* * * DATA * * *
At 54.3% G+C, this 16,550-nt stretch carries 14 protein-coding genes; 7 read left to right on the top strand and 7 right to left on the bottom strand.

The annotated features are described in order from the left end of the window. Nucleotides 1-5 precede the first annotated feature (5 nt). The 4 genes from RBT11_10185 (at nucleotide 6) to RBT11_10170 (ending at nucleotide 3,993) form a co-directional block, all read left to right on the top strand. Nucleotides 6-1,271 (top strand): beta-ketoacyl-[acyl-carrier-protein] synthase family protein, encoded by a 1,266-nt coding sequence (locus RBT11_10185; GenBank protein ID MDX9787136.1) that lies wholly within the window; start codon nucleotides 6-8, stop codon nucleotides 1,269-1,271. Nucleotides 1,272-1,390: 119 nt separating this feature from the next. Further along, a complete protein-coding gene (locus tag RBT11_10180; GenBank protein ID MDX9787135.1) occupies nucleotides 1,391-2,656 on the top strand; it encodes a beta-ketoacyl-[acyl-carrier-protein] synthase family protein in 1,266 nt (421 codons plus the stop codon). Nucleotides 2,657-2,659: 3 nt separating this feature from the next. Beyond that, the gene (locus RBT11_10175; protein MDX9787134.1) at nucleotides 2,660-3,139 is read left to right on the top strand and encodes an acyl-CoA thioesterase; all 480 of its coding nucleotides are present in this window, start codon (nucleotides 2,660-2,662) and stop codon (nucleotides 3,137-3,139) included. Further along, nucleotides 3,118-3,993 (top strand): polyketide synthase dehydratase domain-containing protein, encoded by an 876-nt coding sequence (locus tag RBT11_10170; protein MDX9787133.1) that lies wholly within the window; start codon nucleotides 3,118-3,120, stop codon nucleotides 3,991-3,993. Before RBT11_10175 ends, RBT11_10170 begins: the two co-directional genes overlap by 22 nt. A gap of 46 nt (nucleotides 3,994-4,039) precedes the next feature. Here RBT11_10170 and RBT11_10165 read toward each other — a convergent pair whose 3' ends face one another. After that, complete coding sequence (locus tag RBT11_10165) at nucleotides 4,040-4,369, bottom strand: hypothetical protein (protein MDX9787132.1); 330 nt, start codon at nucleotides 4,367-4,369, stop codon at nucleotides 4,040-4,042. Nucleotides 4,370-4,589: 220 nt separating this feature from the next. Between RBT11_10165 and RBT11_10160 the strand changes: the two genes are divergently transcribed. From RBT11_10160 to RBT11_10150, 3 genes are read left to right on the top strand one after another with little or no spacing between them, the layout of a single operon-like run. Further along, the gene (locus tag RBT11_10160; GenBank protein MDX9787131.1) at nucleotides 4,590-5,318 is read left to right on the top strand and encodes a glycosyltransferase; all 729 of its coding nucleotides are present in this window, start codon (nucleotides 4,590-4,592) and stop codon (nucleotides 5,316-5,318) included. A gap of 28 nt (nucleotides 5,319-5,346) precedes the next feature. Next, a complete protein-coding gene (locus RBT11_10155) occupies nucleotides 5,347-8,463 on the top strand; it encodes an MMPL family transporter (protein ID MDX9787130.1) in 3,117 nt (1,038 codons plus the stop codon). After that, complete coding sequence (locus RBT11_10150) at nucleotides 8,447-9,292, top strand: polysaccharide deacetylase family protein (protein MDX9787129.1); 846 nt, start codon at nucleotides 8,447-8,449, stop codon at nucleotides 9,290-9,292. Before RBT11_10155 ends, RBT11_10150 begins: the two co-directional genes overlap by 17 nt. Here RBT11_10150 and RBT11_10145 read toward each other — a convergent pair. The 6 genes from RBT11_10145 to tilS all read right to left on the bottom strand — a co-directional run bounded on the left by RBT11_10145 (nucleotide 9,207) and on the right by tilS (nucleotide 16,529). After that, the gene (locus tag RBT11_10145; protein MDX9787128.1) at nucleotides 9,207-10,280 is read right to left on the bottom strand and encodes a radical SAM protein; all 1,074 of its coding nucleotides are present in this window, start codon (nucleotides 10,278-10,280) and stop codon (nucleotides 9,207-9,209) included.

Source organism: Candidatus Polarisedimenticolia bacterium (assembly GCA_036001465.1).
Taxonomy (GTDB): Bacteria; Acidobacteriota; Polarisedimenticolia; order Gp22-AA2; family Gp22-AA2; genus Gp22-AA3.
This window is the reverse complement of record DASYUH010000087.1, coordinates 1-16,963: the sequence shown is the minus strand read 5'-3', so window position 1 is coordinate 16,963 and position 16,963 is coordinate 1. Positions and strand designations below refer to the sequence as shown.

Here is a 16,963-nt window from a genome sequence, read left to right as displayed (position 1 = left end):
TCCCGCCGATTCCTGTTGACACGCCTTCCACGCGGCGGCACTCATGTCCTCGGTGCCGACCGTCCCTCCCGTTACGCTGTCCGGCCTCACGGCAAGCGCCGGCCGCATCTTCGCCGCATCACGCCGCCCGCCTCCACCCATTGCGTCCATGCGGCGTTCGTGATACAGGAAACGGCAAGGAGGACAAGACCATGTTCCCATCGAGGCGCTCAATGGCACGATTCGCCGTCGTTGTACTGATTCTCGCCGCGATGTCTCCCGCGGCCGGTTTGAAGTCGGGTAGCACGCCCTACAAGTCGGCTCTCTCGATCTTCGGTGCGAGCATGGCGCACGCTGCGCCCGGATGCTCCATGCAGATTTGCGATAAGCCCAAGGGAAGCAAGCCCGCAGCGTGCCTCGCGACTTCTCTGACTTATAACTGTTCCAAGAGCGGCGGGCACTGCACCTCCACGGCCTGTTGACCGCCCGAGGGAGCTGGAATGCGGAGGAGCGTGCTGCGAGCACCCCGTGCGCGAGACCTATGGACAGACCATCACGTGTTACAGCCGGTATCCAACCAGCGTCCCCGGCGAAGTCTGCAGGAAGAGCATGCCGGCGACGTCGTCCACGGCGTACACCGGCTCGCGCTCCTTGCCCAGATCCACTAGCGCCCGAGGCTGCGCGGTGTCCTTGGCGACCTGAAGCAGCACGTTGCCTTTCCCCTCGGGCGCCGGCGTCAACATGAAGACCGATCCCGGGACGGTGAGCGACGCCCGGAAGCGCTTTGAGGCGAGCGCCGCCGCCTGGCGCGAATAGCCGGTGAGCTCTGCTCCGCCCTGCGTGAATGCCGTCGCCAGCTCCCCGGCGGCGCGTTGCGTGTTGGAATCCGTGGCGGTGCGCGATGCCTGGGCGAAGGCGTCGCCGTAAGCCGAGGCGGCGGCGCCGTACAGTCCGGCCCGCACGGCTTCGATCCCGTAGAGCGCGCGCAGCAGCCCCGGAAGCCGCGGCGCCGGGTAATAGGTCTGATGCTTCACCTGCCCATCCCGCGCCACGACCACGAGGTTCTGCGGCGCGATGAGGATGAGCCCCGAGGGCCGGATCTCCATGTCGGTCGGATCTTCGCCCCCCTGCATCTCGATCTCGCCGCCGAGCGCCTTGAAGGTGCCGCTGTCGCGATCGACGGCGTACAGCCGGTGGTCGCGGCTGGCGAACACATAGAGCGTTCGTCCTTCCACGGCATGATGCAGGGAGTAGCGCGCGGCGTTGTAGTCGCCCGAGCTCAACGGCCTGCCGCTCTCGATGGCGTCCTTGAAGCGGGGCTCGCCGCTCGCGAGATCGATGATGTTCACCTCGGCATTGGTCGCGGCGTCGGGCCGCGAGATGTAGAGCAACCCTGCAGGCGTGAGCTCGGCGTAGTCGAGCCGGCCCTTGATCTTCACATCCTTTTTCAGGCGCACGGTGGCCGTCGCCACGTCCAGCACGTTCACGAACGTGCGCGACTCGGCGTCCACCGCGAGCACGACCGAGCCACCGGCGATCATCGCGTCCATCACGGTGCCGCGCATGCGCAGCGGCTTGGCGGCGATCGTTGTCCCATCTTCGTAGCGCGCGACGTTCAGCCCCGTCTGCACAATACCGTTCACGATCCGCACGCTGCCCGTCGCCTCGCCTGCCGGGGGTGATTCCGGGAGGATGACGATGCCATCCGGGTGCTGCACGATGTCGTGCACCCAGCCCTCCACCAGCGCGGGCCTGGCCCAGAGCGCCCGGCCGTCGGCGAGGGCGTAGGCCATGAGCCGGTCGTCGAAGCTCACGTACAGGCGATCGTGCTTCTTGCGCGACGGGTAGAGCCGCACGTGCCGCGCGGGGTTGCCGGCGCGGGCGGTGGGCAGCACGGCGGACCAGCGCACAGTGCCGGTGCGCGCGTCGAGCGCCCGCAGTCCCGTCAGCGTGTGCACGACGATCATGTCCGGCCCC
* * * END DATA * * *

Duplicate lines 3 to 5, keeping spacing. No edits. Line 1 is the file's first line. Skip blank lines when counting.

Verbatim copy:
Source organism: Candidatus Polarisedimenticolia bacterium (assembly GCA_036001465.1).
Taxonomy (GTDB): Bacteria; Acidobacteriota; Polarisedimenticolia; order Gp22-AA2; family Gp22-AA2; genus Gp22-AA3.
This window is the reverse complement of record DASYUH010000087.1, coordinates 1-16,963: the sequence shown is the minus strand read 5'-3', so window position 1 is coordinate 16,963 and position 16,963 is coordinate 1. Positions and strand designations below refer to the sequence as shown.